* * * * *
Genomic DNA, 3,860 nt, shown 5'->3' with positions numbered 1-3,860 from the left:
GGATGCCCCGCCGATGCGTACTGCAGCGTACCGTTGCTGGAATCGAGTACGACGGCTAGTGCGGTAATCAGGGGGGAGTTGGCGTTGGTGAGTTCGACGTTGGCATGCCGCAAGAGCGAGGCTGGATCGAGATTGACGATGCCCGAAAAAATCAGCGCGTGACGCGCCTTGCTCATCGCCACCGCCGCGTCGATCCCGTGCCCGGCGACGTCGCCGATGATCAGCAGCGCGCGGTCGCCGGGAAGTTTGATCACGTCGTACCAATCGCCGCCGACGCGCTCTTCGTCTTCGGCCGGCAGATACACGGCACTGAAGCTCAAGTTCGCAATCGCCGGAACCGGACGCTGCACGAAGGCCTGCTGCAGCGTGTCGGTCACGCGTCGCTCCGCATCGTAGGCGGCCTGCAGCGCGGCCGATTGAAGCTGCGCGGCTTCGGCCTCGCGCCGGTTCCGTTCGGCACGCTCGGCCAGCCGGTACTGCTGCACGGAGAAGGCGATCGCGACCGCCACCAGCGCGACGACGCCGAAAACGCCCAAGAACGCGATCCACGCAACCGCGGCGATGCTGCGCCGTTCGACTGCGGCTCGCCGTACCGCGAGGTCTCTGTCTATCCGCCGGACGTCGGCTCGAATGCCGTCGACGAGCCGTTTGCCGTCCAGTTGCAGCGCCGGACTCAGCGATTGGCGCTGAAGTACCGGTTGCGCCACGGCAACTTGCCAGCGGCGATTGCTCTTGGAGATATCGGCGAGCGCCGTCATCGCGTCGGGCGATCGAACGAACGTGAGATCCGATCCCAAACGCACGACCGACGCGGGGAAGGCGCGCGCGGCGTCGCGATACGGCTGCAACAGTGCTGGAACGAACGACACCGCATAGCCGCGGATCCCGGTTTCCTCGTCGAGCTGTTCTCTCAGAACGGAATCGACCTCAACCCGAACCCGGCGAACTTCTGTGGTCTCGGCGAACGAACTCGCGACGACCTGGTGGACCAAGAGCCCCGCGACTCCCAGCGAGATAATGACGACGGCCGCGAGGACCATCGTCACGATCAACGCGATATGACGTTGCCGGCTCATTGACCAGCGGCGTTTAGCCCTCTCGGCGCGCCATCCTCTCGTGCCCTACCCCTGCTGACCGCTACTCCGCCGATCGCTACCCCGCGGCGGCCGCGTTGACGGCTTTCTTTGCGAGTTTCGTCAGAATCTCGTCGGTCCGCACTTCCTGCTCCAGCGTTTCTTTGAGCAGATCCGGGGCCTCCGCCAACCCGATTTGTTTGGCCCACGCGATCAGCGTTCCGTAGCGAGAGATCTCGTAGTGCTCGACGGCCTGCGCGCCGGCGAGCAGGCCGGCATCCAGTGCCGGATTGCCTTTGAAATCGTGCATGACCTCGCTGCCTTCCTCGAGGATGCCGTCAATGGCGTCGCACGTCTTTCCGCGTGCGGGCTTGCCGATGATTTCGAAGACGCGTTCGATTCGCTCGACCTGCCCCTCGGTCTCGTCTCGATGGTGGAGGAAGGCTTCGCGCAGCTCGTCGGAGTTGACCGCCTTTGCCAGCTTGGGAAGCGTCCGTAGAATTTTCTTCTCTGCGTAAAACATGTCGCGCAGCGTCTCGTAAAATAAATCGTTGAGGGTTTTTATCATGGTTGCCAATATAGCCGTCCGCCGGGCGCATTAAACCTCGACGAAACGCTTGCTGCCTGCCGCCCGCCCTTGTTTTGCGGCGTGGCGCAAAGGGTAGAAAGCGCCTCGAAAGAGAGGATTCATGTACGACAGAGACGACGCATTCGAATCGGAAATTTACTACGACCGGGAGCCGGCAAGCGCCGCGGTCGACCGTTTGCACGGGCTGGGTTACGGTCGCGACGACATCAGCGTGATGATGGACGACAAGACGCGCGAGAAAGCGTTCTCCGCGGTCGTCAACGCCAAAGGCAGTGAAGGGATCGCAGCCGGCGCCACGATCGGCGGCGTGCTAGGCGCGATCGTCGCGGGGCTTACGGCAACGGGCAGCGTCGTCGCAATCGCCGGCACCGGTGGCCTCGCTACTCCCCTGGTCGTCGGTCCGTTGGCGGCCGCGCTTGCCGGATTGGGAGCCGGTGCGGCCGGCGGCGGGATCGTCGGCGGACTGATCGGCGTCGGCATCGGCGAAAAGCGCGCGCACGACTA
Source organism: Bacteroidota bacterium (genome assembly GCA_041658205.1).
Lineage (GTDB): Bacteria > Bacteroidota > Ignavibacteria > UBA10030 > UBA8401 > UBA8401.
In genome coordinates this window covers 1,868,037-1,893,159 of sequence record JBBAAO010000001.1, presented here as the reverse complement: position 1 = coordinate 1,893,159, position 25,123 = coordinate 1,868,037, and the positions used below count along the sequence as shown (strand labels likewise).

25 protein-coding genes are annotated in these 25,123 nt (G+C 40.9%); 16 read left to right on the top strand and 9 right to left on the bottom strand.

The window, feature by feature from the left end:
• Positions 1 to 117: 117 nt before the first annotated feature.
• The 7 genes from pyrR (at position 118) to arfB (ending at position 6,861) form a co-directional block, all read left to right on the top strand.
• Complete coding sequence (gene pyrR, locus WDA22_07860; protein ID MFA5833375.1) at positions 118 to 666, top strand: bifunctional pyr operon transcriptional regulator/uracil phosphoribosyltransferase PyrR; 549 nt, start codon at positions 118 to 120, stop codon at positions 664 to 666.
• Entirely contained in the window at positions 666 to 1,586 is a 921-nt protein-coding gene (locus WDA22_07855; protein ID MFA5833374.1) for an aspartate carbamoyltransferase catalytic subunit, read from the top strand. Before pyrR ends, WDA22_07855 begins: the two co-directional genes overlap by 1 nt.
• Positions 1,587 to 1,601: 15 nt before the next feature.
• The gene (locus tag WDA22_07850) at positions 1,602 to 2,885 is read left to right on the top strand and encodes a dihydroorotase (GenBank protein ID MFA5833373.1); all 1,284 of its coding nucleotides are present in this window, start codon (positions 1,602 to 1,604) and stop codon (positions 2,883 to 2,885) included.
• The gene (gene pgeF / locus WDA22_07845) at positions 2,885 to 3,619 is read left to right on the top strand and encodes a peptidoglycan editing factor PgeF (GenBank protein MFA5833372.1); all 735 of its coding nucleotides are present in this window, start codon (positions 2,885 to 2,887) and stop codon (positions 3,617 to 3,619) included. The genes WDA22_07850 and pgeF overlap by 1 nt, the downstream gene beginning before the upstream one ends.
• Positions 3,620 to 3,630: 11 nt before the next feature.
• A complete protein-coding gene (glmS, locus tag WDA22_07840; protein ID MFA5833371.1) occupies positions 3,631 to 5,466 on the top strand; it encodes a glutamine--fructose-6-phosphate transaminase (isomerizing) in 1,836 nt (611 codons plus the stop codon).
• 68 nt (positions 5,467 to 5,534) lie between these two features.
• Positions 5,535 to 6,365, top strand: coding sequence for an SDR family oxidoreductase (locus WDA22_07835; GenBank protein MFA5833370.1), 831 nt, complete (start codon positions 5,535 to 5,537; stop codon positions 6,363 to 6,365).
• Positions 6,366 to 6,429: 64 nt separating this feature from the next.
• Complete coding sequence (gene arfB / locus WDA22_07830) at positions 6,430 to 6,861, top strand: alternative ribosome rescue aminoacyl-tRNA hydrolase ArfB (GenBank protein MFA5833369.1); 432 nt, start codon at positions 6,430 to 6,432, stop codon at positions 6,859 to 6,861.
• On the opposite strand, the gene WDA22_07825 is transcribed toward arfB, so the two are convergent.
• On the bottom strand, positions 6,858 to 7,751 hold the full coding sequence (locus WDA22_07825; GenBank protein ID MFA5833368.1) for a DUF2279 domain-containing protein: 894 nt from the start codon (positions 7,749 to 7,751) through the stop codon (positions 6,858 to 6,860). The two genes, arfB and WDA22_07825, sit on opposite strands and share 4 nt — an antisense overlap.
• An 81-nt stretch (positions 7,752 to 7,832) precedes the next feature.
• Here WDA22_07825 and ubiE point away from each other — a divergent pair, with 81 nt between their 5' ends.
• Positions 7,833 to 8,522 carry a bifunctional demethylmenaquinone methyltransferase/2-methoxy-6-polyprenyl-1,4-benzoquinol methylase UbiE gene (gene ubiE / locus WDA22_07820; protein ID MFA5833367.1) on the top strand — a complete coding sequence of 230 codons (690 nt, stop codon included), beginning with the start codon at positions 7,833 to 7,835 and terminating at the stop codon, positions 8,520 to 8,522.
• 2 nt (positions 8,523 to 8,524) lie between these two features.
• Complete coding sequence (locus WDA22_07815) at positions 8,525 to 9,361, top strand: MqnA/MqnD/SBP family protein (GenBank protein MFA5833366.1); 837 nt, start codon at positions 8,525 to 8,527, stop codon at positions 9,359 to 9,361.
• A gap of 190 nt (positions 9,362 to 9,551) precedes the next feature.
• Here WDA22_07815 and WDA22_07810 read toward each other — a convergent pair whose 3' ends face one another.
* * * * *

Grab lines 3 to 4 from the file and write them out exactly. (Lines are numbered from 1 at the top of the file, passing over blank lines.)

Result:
Source organism: Bacteroidota bacterium (genome assembly GCA_041658205.1).
Lineage (GTDB): Bacteria > Bacteroidota > Ignavibacteria > UBA10030 > UBA8401 > UBA8401.